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The Paladin affair

What is the Paladin affair?

Author: Joseph Cook

The Paladin affair refers to the investigation by the Australian Financial Review of a lucrative government contract to security firm Paladin to provide security services to the three refugee centres on Manus Island.

The forgotten men of Manus

The investigation of that contract raised key concerns, including:

  • a closed tender for contracts worth $423m
  • the organisational conduct of Paladin
  • the professional history of its founder Craig Thrupp, and
  • the financial interests of the family of the current Deputy Leader of the People’s National Congress of Papua New Guinea.

There has been significant media coverage of this story, and these concerns have been also raised and discussed during Senate Estimates. The Labor Party wrote to the Auditor-General, requesting an urgent review of the contract procurement process.

On April 1, the Auditor-General announced that it will be auditing the Department of Home Affairs’ management of the procurement of garrison support and welfare services for immigration processing centres. It is expected to be finished in January 2020.

What do we know?

Contract procurement

In April 2016, a new owner took over the previous operator of the three centres on Manus Island, Broadspectrum (formerly known as Transfield). They were then instructed to end the Manus Island contract when it expired on 31 October 2017. However, the government had not found a new provider 12 weeks before the Broadspectrum contract was due to end.

The government then chose to run a closed tender for the new contract. A closed tender often indicates that only one party was invited to bid. Such contracts are typically used for advanced technology where there is only one specific supplier, for amounts under $80,000, or when the timeframe is very short.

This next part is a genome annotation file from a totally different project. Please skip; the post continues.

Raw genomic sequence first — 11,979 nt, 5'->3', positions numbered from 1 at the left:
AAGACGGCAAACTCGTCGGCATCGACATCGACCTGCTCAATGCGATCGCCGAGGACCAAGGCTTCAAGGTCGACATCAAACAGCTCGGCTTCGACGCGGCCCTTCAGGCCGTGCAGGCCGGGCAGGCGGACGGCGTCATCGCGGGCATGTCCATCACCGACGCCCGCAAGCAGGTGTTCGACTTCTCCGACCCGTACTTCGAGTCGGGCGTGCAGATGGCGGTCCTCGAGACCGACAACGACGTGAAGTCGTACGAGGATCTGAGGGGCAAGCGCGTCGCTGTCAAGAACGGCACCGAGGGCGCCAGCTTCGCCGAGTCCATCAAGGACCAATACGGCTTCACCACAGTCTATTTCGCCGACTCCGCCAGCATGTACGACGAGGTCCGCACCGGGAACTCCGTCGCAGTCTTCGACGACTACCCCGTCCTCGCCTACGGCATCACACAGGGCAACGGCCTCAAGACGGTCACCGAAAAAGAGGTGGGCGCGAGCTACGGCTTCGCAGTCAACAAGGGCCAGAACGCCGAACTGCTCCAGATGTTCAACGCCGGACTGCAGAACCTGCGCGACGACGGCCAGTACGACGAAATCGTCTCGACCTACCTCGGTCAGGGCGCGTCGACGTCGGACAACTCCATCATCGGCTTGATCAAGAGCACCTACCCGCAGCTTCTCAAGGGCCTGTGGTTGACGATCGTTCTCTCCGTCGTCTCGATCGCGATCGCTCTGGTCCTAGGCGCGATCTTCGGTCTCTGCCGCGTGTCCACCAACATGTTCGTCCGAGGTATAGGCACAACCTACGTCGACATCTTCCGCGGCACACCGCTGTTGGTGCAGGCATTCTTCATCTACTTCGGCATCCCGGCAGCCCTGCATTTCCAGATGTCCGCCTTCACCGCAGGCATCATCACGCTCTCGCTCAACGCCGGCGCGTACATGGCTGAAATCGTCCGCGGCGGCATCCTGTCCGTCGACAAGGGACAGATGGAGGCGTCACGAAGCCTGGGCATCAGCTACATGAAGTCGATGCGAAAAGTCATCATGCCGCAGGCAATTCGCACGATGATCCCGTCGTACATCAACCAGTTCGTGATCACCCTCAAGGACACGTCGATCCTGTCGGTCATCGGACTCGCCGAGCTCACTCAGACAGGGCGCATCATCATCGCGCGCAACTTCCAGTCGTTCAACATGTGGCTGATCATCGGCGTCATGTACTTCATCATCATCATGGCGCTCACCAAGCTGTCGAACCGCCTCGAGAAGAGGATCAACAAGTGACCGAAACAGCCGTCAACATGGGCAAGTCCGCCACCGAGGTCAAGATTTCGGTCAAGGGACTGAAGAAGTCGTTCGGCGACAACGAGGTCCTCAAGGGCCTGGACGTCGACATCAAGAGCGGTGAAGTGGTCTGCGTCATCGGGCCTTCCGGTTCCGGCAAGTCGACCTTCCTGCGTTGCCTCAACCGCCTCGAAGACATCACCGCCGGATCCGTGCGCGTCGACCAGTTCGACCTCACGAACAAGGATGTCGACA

The Australian Government justified the limited tender because of the short timeframe, even though they knew 18 months before the contract expired that they would need a new provier.

According to the Department, PNG had committed to taking over operations of the centre until July 2017. However, PNG then reneged. This left the Department with little time to find a new provider.

When questioned in Parliament, Ministers deflected responsiblity to KPMG, which had run the procurement process. KPMG stated that it ‘did not comment on client work’.

Who is Paladin?

Paladin was first known as High Risk Security and then High Risk Security Asia Pacific. Craig Thrupp was the sole shareholder of High Risk Security Asia Pacific, was associated with High Risk Security, and is the founder of Paladin.

The Financial Review has published serious allegations concenrning companies related to Mr Thrupp. These include allegations of financial mismanagement, deception, questionable payments, and large debts.
In 2010, High Risk Security collapsed with over $170,000 in debt. At the time of the initial closed tender between the Department and Paladin, the company had just $50,000 in capital. The day after the initial letter of intent was signed, Paladin had been paid $5.4m to cover transition costs.

The Department had written before to Mr Thrupp asking him to resign and end his involvement with providing services to refugees in PNG. Four months later, Paladin was paid another $109m for its security services.

The investigation also revealed that Paladin‘s previous address had been for as a remote property on Kangaroo Island. Apparently, Paladin now operates out of an unmarked building in Canberra.

PNG connections

Another concern is that 60% of a company subcontracted by Paladin is owned by three brothers of the Deputy Leader of the People’s National Congress of Papua New Guinea.The Deputy Leader, Job Pomat, is the local member for Manus, and a key ally of the Prime Minister.
Former Paladin Chief Executive, Craig Coleman, has suggested in court documents that Paladin made ex gratia payments to local factions. Coleman also suggested that Paladin was not adequately prepared to provide the services in the contract with the Department.
Paladin has rejected accusations of potential corruption, stating that it ‘reject[s] the notion in the media that any contract with a PNG entity is tainted by corruption’ and that it found ‘this notion offensive’.

Contracts and costings

The total amount paid to Paladin across all contracts stands at $423m. The main contract was worth $333.5m. The contracts provide $1600 per person per night on Manus. A retired logistics manager who contacted the Financial Review put the costings at $108 per person per night. Refugees on Manus Island still cook their own food and wash their own clothes. The 500 guards in the 3 locations on Manus are paid $450 per month.

Costs of offshore processing

Other allegations

A male Paladin employee has been arrested for sexually harassing a local female Paladin employee on Manus Island. The man was reported to have been sacked by a previous employer for mistreatment of people seeking asylum on Manus Island.

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